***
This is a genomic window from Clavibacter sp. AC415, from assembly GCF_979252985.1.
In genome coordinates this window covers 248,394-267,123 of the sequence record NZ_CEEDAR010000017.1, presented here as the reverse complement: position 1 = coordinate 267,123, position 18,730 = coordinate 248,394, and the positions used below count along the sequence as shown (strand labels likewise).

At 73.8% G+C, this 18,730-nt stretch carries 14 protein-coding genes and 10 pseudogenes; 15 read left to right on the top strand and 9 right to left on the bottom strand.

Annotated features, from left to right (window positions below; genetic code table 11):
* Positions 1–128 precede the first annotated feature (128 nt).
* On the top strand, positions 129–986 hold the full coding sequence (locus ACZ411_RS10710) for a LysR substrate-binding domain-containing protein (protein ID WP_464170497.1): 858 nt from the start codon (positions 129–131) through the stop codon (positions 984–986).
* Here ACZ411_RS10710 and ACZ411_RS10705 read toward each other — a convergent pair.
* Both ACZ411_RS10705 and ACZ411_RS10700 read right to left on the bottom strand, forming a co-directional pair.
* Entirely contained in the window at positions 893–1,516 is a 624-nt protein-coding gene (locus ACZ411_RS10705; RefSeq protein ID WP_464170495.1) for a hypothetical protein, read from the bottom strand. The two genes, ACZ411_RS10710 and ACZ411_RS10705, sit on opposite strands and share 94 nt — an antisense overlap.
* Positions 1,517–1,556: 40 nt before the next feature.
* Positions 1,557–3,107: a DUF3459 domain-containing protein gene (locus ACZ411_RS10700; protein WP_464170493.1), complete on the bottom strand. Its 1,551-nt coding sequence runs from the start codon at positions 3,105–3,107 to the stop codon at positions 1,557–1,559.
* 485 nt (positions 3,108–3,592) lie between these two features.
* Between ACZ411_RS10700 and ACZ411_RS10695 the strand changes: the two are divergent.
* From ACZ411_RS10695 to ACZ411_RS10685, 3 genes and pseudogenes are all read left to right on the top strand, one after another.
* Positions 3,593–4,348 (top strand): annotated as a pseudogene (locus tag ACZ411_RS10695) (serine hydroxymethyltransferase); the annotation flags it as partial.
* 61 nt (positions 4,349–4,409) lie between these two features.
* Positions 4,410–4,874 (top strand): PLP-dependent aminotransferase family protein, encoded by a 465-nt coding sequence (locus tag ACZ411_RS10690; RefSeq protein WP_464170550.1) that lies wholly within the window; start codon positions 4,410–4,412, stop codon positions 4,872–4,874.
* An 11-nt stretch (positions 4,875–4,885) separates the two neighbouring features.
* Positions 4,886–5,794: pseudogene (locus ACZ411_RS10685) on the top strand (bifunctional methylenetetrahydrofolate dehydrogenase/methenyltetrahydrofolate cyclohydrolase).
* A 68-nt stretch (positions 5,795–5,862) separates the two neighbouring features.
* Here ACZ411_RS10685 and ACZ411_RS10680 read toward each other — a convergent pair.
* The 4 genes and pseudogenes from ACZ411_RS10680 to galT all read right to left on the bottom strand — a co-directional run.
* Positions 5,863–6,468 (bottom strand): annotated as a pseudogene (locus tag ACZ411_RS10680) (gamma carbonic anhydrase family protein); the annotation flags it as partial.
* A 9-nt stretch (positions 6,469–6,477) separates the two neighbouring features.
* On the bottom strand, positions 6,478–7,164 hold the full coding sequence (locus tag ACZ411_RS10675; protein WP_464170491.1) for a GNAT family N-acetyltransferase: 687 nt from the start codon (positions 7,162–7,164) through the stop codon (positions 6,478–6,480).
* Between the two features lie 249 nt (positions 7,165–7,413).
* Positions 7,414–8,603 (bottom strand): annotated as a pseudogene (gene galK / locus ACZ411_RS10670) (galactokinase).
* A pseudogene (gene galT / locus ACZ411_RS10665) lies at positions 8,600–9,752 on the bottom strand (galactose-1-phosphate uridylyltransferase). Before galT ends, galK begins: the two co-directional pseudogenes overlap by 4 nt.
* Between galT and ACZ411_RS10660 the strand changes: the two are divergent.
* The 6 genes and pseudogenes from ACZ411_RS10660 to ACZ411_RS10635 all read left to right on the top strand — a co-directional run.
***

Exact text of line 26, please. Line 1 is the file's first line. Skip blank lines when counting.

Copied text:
* Between the two features lie 249 nt (positions 7,165–7,413).